It all seemed oddly fast in places. For example, in one scene people argue with each other, in the next one (few days later) they were all talking normally. At some point they were all suspicious about a new girl joining their group, the next moment they were talking to her and revealing their deepest emotions.

This particularly happens towards the beginning of the film and it made me feel a bit uneasy about it all.

I do wonder if it would have been better to get rid off one of the characters and concentrate more on the fewer of them. It’s interesting to notice that well into the film I still had no idea how many people were actually on the journey and who was who.

I can’t wait to see a possible director’s cut on DVD (or even better ono BluRay): I’m sure the film could only improve by being a little bit more drawn out. I can’t quite believe I’m hearing myself saying that, but it is after all a film about an incredible long journey, so it’s fair enough to have a film which feels  just as long.

Having said all this, the whole thing just looks beautiful! I was quite surprised to see the National Geographic logo at the front, but having seen the film, somehow it all makes sense. Those grand landscapes and vistas make it look like one of their best documentaries.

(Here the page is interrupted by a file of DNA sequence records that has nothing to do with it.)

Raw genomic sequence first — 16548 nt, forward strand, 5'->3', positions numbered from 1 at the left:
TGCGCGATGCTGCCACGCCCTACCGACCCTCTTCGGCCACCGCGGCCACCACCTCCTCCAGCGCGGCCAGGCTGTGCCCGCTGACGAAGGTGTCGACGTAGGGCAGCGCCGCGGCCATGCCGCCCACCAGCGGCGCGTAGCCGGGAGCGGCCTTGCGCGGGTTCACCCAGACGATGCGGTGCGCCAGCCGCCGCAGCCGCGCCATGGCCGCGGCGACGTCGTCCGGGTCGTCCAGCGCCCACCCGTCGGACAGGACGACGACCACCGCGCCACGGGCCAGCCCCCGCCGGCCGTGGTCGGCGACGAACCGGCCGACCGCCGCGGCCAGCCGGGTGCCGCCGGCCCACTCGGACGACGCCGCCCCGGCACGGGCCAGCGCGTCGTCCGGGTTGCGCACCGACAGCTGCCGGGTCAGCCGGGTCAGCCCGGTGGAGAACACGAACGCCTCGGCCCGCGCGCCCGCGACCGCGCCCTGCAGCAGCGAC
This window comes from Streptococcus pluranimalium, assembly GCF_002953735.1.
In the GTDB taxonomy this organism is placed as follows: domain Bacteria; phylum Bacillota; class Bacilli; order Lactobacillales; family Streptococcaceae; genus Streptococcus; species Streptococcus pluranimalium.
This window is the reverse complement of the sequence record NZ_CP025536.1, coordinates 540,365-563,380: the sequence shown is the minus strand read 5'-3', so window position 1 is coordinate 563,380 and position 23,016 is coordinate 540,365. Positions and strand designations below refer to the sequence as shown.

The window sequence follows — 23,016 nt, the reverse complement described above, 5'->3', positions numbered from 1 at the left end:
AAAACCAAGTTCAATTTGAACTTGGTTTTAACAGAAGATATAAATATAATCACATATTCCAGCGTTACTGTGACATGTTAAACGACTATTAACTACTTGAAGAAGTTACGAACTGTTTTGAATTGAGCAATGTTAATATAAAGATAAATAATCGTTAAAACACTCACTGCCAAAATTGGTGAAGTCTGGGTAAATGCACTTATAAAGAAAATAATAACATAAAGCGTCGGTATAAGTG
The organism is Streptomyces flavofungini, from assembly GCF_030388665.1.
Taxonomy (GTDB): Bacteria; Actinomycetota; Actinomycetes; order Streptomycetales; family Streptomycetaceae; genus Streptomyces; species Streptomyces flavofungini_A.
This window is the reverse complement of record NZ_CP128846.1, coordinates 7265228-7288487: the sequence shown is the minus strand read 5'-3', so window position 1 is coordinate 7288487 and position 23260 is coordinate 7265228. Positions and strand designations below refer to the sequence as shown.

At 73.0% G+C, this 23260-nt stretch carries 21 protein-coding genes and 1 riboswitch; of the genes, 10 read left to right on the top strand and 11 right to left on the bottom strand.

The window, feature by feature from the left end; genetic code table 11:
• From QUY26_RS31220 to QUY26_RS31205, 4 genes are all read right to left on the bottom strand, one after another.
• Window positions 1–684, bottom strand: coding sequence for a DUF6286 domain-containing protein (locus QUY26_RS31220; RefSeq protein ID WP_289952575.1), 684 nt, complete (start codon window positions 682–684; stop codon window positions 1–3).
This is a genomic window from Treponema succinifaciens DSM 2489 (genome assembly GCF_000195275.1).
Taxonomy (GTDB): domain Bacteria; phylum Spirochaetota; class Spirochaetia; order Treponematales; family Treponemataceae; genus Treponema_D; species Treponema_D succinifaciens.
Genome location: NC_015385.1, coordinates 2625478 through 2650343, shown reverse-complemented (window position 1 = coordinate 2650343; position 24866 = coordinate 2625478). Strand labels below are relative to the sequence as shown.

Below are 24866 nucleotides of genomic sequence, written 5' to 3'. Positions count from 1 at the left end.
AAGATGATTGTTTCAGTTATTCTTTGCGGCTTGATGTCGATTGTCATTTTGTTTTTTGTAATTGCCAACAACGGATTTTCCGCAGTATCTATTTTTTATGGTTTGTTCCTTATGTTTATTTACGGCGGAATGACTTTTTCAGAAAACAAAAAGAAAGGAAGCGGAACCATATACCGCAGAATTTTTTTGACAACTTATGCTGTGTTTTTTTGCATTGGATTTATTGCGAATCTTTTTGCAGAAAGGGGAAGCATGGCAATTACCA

Performances are strong throughout. Jim Sturgess was chosen by the director on the basis of “Across the Universe” (a film which has been panned in this country and yet loved in many others… in which case I’d consider myself a foreigner).  Colin Farrell is the quirkiest of the all (what a surprise) and I really enjoyed watching him. And Ed Harris, who plays his age, pulls out one of the most rounded characters of the whole piece.

I was also a bit surprised to see a caption at the front of the film basically giving away the ending ( I won’t do here, don’t worry) which actually, when it finally comes, feels rushed and a bit “tagged on” and left me with a slight sour taste in my mouth.

And it’s a real shame, because on the whole, this is a solid film, quite understated (including the music, which could have gone so syrupy/hollywood grand and instead, thankfully was kept quite restrained) , with a good story and good performances. I would recommend it to anyone., even though it might not make it to the Oscars…

7/10